WERNER HERZOG'S NOSFERATU
K. Jump | Corbin, KY United States | 10/19/2007
(3 out of 5 stars)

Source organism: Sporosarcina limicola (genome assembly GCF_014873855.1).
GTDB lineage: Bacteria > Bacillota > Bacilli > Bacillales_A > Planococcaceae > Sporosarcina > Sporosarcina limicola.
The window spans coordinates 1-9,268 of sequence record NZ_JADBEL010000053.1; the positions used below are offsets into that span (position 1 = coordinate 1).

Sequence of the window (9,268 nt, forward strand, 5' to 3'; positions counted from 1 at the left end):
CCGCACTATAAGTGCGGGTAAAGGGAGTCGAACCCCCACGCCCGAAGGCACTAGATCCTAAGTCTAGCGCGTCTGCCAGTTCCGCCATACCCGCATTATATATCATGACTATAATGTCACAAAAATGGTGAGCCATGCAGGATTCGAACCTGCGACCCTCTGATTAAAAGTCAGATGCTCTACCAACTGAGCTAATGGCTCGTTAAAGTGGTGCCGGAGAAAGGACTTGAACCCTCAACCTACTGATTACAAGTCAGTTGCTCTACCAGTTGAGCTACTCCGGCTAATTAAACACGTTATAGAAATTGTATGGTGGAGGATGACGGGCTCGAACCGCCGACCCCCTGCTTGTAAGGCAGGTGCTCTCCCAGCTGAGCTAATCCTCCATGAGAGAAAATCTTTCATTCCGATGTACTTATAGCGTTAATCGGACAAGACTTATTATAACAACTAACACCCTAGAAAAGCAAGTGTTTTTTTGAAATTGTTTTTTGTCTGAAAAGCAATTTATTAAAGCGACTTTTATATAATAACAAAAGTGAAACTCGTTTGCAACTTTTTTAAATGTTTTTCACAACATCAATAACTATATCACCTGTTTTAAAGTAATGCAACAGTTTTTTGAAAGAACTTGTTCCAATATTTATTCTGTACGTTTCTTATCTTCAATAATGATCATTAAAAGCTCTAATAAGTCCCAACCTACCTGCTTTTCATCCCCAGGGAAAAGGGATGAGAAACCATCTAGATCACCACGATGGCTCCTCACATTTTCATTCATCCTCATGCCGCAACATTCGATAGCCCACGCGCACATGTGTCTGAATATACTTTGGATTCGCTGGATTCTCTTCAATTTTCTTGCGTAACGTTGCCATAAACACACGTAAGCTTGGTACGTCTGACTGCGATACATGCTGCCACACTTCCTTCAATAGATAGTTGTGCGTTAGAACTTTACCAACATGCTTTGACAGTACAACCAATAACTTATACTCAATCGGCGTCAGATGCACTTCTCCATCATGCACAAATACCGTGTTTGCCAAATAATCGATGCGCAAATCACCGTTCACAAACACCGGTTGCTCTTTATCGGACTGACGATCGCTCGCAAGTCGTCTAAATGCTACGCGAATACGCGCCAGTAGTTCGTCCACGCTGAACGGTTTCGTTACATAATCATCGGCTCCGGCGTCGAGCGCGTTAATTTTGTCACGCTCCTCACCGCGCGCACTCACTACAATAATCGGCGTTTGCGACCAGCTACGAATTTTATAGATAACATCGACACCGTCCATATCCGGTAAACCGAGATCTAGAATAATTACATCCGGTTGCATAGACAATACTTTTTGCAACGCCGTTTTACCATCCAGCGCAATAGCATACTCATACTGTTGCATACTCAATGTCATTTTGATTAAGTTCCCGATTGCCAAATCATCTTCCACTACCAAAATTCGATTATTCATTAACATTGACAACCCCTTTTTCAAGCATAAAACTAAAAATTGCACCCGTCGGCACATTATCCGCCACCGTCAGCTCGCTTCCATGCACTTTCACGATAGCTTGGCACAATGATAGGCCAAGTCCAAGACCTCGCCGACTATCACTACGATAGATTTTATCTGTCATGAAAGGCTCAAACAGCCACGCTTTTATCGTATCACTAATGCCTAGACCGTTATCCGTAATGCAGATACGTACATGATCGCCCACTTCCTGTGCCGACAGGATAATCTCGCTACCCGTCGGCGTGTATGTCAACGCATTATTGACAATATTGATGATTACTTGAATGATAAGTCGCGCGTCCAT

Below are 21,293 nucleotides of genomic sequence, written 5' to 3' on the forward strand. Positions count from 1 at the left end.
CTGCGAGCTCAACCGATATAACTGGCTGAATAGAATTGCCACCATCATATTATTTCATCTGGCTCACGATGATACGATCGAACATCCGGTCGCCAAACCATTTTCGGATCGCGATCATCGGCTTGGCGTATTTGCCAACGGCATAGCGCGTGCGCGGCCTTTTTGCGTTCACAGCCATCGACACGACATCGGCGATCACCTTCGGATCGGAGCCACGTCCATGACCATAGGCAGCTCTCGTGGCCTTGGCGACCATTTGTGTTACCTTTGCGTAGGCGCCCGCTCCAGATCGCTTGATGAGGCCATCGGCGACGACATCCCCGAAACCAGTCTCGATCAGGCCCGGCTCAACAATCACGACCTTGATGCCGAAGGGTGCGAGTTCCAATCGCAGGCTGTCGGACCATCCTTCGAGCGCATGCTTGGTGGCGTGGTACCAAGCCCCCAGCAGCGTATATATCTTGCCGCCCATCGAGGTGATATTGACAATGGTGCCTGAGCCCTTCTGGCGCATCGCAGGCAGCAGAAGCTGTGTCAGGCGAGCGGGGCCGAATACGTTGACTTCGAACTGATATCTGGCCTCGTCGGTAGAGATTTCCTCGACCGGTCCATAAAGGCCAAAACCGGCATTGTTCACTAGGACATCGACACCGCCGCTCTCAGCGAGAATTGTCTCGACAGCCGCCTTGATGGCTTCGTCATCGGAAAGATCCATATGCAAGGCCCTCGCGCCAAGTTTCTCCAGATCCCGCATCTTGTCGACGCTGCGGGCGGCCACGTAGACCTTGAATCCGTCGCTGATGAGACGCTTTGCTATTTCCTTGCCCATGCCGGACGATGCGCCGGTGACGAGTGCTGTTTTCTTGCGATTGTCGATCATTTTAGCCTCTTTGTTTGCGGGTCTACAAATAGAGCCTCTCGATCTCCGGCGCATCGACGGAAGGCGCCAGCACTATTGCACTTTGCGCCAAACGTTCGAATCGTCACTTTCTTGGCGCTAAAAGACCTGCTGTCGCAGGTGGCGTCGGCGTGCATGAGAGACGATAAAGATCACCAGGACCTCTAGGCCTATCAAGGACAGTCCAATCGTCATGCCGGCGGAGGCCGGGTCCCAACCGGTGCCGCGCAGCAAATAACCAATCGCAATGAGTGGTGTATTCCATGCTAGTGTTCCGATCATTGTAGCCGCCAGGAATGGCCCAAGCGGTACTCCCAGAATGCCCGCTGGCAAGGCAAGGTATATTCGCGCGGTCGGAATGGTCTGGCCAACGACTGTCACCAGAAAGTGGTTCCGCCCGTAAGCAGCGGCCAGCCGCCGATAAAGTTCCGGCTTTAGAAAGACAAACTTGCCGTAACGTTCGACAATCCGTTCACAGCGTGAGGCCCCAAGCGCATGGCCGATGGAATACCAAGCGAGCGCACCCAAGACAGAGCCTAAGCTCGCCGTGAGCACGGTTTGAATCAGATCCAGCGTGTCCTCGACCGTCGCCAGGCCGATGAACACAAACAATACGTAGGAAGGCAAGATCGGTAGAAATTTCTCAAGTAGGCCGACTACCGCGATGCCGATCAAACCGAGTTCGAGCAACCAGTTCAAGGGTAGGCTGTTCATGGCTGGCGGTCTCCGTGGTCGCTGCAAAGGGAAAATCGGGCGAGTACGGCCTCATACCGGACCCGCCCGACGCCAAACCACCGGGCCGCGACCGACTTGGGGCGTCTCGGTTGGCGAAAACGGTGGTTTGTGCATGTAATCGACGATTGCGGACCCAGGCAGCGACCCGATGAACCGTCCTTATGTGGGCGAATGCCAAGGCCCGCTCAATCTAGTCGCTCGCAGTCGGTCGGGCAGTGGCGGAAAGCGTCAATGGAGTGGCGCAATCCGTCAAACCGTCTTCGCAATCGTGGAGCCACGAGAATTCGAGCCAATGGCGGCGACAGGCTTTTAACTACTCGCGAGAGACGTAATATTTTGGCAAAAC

"A visually compelling and idealogically fascianting film, Herzog's inernationally acclaimed version of NOSFERATU doesn't measure up to F.W. Murnau's silent-era orginal. Herzog's Dracula (as performed by actor Klaus Kinski) is a reluctant angel of death, consumed more by unrequitted love and melancholy than bloodlust. Though Kinski certainly looks scary thanks to a fine make-up job, he rarely manages to infuse his role with any real menace. Even when he pays an uninvited visit to Lucy (Isabelle Adjani), Dracula fails to impress either the viewer or his intended victim and must slink away like a whipped dog. As the heroine, the aforementioned Adjani is beautiful but cold, much like the relationship between she and her husband Jonathon (played by Bruno Ganz). In Murnau's original, the young couple were clearly passionately in love with one another; Herzog takes that passion away from his characters, and as a result the viewer never feels the empathy with them that the original generates (particularly for Lucy). Herzog's Van Helsing is weak and ineffectual, and like all the other characters never establishes any sort of rapport with the viewer. The role of Renfield is played for camp and falls flat, jarring terribly with the sombre, even dreary tone of the rest of the film. Though it is interesting to compare Herzog's version with Murnau's, Herzog has not given us a very powerful film. It is as though he purposely wants to keep the audience at arms-lenth, and at no point in the story is there any on-screen energy. Cinematography is excellent, however, and Herzog's NOSFERATU could certainly never be criticized for being overly violent or gory, as there is virtually none of either. Unfortunately, neither is there any supsense or character empathy--deadly to a story that is inherently character-driven. Ultimately there is no reason for a fan of the original to watch the remake, save for curiosity's sake."